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[92WashLRev0371] The Washington State Constitution and Charter Schools: A General and Uniform Prohibition?

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dc.contributor
dc.contributor.author Gallina, Asti
dc.date.accessioned 2017-04-06T15:08:19Z
dc.date.available 2017-04-06T15:08:19Z
dc.date.issued 2017-03
dc.identifier.citation 92 Wash. L. Rev. 371 (2017) en_US
dc.identifier.issn 0043-0617
dc.identifier.uri http://hdl.handle.net/1773.1/1673
dc.description Volume 92, Number 1, March 2017 en_US
dc.description.abstract Abstract: In its 2015 opinion in Washington League of Women Voters v. State, the Washington State Supreme Court invalidated Initiative 1240—which authorized the creation of charter schools. The Court considered two issues on appeal: (1) that the charter schools unconstitutionally diverted common school funds to non-common schools; and (2) that the charter schools violated article IX, section 2 requiring the legislature to establish a “general and uniform system of common schools.” The Court resolved the case on the common school fund issue and did not reach the “general and uniform” challenge. In its slip opinion, the Court had included a footnote explaining that the charter schools under Initiative 1240 also violated the uniformity of the common school system. After denying the State’s petition for reconsideration, the Court issued an amended opinion omitting the footnote. Thus, the import of the article IX uniformity mandate on charter schools remains unsettled. In response to the Court’s opinion in League of Women Voters invalidating Initiative 1240, the Washington State Legislature passed the Charter Public School Act (the CPSA). The CPSA establishes a system of charter schools outside the common school system. Because the Washington State Supreme Court has not yet considered a challenge to charter schools under the article IX “general and uniform mandate,” it is unclear whether charter schools—which are relatively free from regulation and focused on providing alternative and varied learning experiences—can fit within a general and uniform system of public schools. This Comment argues that the uniformity requirement in article IX, section 2 of the Washington State Constitution requires the legislature to establish a uniform system of laws by which the public schools are administered. Although cases interpreting the article IX uniformity mandate emphasize the substantive uniformity of the schools themselves, the text of the Constitution, the structure of the public school system, and interpretations advanced in other contexts support a procedure-based interpretation. Because a procedurally uniform system does not necessarily require identical schools, this Comment argues that the charter school system established under the CPSA fits within the general and uniform system of public schools. en_US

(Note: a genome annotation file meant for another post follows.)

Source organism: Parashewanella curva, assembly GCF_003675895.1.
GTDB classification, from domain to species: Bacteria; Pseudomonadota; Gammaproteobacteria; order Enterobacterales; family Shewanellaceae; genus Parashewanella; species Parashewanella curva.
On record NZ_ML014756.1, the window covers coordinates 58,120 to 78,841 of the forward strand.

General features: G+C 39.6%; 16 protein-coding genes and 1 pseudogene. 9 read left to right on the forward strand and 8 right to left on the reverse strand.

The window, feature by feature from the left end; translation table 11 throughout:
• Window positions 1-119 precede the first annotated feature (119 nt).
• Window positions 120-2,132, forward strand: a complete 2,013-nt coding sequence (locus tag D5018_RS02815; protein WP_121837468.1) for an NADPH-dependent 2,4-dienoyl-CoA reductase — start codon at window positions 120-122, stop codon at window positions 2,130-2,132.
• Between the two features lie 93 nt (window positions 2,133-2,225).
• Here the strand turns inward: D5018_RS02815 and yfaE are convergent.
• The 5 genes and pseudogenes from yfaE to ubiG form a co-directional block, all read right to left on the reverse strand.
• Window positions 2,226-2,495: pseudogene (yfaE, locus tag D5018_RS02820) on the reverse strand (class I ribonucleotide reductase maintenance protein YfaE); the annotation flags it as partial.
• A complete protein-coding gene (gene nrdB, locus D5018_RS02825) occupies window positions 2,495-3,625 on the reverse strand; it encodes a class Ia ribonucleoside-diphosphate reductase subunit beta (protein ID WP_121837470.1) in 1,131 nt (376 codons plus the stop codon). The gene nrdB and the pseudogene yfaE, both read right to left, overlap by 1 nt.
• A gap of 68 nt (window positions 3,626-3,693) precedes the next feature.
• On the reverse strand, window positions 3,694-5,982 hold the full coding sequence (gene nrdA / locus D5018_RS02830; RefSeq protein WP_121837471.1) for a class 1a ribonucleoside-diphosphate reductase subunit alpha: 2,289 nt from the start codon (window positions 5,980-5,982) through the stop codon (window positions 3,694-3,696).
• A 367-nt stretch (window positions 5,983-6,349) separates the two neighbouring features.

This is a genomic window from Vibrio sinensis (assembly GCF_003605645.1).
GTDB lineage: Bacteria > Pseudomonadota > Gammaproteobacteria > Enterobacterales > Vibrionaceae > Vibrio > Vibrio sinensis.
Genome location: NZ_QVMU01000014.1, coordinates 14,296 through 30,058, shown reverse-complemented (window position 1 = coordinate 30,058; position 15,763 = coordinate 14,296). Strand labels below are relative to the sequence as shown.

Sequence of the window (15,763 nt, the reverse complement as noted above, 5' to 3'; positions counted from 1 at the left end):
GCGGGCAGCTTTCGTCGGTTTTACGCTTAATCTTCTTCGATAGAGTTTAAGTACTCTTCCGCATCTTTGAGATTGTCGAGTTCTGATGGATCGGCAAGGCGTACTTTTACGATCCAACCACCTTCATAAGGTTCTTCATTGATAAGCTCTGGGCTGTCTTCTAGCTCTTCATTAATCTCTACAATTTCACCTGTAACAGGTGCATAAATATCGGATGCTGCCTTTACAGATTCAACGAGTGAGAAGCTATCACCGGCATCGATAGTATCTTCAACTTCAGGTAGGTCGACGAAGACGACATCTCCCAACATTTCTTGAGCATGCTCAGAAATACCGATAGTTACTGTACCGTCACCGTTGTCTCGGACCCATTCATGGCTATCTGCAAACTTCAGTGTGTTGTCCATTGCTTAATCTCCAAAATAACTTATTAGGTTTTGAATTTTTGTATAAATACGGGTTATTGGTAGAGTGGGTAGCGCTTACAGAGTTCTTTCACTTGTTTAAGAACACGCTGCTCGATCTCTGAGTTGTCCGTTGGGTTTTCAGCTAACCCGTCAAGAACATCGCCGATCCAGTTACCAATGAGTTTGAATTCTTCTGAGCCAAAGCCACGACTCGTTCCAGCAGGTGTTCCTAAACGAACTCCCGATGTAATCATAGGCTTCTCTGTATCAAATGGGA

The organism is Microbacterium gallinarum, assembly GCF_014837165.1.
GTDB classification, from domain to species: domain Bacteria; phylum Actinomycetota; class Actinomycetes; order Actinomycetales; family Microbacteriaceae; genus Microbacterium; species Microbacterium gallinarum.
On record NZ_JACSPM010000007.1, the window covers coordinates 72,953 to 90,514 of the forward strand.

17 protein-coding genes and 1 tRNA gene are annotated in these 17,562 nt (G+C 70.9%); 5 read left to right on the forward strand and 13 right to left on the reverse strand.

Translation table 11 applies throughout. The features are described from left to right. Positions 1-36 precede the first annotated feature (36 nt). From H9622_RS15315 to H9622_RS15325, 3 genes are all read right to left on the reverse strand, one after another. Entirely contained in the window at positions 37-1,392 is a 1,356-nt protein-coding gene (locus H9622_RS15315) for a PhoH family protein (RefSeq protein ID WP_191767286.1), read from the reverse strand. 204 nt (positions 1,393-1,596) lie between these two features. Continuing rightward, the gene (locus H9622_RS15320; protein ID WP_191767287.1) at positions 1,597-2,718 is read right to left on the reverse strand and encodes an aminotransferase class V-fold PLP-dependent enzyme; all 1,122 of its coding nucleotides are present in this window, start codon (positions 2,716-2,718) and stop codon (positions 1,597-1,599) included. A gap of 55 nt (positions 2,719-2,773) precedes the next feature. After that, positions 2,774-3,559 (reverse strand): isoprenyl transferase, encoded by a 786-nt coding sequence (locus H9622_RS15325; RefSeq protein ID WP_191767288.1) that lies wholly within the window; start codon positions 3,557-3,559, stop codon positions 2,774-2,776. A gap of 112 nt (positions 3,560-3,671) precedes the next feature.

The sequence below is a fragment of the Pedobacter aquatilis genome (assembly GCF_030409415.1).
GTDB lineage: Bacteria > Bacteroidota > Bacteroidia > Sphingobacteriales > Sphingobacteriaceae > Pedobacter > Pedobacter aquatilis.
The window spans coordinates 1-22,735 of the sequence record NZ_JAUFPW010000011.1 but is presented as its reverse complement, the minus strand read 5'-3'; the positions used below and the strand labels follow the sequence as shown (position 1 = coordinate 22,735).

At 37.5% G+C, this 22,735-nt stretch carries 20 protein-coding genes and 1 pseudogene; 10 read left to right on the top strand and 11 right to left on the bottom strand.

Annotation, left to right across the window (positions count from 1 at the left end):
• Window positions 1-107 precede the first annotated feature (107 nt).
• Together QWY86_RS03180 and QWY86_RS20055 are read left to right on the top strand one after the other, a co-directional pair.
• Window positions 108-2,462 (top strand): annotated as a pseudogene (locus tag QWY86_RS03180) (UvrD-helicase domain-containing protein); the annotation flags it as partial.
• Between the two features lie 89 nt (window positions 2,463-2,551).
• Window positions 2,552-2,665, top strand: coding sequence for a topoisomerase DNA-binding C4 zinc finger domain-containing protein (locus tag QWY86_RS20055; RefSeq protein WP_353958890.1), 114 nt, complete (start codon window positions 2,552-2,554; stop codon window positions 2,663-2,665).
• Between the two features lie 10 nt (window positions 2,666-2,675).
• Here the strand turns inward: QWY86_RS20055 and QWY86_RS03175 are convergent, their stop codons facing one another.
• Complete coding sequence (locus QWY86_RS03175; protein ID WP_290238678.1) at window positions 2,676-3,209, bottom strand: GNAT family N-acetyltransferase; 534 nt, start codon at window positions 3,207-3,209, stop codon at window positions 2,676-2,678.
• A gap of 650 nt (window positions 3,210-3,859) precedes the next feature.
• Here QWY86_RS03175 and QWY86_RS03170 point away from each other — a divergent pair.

dc.language.iso en_US en_US
dc.publisher Seattle: Washington Law Review, University of Washington School of Law en_US
dc.subject Comment en_US
dc.title [92WashLRev0371] The Washington State Constitution and Charter Schools: A General and Uniform Prohibition? en_US
dc.title.alternative The Washington State Constitution and Charter Schools: A General and Uniform Prohibition? en_US
dc.type Article en_US
dc.rights.holder Copyright 2017 by Washington Law Review Association. en_US


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